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08 May 18

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Innovation in schizophrenia therapeutics holds promise of a better quality of life for sufferers, says GBI Research

Schizophrenia is a chronic mental disorder that affects 1% of the global population. Commercial dopamine-receptor blockade is effective in treating the positive symptoms (auditory and visual hallucinations), but there are no commercial drugs available for the treatment of negative (loss or decreased ability to speak) and cognitive symptoms, according to business intelligence provider GBI Research.

The company’s latest report, Frontier Pharma: Schizophrenia, reveals that the discovery of antipsychotics revolutionized treatment, enabling many schizophrenia patients to gain control over their symptoms.

Farzana Khanom, analyst at GBI Research, comments: “The mainstay of treatment is centred on the second-generation antipsychotics developed in the mid-1990s, which are effective in treating the positive symptoms of schizophrenia, but have little or no effect on negative and cognitive symptoms. Negative and cognitive symptoms are just as debilitating as positive symptoms and can prevent individuals from functioning in society.”

The schizophrenia pipeline is relatively small with a total of 160 products in active development. Of the 160 products, 48 are first-in-class, meaning they act on molecular targets not yet present in any market in the pharmaceutical industry. Some of these products are under development for positive symptoms with fewer side effects and other products are under development for negative and cognitive symptoms and are to be used as adjunct therapies to the mainstay of treatment. 

Khanom continues: “Low level of R&D funding and investment is evident in the pipeline, most likely due to a poor understanding of the underlying mechanisms of the disease, which acts as a strong barrier to the development of effective pharmaceutical products.

“Reflecting the situation in the market, the overwhelming majority of these products are small molecules, with a small but notable portion of the pipeline consisting of other molecule types such as enzymes, monoclonal antibodies, recombinant proteins, stem cell therapies, synthetic peptides and vaccines – none of which are present in the schizophrenia market.”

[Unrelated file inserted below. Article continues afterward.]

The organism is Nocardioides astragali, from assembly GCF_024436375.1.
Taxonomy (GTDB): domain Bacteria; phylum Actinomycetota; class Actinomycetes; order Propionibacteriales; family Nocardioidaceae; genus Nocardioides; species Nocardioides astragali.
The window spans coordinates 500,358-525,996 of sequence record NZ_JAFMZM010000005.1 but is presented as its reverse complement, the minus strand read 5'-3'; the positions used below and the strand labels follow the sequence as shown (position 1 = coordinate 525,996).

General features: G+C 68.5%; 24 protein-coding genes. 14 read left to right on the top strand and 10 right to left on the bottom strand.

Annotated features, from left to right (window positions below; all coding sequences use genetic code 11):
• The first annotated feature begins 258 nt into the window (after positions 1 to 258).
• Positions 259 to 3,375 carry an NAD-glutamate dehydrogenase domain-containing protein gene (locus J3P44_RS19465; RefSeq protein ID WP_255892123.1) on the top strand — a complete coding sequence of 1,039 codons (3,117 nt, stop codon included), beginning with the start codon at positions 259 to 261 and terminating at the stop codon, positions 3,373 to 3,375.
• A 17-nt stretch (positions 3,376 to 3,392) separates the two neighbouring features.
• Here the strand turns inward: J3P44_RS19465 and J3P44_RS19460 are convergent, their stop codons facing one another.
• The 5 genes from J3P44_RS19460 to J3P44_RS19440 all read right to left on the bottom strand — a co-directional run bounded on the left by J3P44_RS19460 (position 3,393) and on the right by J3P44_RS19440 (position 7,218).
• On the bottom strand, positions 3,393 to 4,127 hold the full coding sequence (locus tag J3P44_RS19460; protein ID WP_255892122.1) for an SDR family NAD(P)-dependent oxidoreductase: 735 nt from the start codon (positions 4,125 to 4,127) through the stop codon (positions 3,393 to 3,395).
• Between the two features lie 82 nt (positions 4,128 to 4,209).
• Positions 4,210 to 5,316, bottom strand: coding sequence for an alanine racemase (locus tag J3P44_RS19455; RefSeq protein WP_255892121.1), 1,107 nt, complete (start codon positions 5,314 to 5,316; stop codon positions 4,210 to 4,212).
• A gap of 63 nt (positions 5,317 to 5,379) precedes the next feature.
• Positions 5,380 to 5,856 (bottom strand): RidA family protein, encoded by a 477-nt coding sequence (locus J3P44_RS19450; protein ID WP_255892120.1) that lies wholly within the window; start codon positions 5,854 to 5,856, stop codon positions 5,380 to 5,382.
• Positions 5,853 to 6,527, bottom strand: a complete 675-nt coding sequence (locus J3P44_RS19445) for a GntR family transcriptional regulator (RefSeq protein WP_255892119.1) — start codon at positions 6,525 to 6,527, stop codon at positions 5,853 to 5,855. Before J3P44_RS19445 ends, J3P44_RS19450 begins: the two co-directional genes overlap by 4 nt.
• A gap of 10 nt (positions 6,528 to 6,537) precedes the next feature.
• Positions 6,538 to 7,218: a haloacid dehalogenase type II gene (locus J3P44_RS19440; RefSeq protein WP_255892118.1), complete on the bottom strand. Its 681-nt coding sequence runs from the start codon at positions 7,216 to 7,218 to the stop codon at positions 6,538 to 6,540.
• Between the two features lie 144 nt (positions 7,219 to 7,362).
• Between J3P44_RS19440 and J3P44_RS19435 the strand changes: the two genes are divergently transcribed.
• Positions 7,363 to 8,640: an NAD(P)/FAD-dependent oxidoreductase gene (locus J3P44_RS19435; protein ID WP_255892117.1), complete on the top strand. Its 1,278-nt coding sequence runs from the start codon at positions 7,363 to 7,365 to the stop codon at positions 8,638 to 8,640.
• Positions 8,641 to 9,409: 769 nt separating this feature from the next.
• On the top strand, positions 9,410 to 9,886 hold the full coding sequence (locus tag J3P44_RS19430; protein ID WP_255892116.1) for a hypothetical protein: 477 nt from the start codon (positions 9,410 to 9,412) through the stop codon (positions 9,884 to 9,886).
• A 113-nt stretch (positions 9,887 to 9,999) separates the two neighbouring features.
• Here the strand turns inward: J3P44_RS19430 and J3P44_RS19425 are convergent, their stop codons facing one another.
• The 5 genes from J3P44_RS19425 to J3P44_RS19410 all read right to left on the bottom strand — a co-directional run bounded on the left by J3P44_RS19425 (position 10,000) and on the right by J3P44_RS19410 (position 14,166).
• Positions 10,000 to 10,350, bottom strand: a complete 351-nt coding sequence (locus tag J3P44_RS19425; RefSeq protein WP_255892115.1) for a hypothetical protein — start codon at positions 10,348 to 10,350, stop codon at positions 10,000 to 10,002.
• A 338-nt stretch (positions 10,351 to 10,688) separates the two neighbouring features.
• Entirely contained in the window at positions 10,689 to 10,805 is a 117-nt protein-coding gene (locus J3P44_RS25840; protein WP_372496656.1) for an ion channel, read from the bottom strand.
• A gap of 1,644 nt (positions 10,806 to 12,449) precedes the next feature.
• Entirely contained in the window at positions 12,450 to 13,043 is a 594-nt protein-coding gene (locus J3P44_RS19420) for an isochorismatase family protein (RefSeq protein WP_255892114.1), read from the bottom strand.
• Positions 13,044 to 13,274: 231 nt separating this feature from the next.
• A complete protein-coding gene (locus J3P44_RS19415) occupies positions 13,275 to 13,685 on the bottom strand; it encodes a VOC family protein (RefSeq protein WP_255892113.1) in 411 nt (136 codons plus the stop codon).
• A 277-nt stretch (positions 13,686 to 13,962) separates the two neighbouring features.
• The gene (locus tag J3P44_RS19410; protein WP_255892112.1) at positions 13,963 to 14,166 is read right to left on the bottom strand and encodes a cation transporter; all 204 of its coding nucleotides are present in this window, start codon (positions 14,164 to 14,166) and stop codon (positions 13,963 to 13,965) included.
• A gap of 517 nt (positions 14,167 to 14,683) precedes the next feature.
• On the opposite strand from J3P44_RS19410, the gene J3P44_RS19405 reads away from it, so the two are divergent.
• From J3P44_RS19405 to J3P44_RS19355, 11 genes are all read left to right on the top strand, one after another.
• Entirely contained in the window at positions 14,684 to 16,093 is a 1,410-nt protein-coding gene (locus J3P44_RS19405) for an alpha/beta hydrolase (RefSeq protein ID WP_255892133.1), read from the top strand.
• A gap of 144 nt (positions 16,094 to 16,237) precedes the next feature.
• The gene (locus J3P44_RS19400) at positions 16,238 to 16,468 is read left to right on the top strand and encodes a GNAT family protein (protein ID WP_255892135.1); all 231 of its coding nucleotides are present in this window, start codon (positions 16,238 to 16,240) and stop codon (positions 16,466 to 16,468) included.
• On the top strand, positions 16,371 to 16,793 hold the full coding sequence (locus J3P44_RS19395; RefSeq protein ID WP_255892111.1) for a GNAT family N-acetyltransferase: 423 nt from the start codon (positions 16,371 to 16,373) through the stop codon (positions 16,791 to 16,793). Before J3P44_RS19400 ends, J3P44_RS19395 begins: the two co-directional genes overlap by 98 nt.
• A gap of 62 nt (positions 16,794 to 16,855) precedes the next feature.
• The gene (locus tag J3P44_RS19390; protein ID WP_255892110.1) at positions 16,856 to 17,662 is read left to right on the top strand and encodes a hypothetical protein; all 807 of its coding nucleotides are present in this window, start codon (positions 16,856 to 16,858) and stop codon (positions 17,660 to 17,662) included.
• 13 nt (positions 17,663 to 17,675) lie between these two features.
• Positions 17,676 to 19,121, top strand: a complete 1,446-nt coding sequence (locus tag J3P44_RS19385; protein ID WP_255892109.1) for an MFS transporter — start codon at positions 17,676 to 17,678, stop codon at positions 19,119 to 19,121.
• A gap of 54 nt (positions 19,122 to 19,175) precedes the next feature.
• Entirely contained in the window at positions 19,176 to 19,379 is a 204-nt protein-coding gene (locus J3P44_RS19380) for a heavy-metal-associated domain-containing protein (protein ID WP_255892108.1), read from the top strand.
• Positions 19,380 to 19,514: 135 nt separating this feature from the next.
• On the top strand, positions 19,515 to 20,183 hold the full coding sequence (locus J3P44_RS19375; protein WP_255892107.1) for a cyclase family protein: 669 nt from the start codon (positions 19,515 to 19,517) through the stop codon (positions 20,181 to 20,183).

There is a small degree of innovation in terms of molecule types in development for schizophrenia, but it is evident that the market will remain dominated by small molecules for the foreseeable future, almost certainly due to drug delivery issues associated with the blood–brain barrier.

Between 2006 and 2018, there have been 77 licensing deals involving products in development for schizophrenia. The total disclosed amount invested was $6.8 billion. In the same period, there have been 44 co-development deals involving programs for schizophrenia. The overall disclosed deal value amounted to $3.5 billion.

Khanom concludes: “Despite the small number of products and low level of innovation in the schizophrenia pipeline, there are still high-value deals taking place. This indicates that despite the high risk and low approval rates, neuro-pharmaceutical development continues to attract interest, as the rewards appear to be much higher.”

Information based on the GBI Research report: Frontier Pharma: Schizophrenia - Diverse First-in-Class Pipeline Shows Promise for Treatment of Negative and Cognitive Symptoms



*Frontier Pharma: Schizophrenia - Diverse First-in-Class Pipeline Shows Promise for Treatment of Negative and Cognitive Symptoms

- Comments provided by Farzana Khanom, analyst at GBI Research


GBI Research is a market-leading provider of business intelligence reports,offering actionable data and forecasts based on the insights of key industry leaders to ensure you stayup-to-date with the latest emerging trends in your markets.

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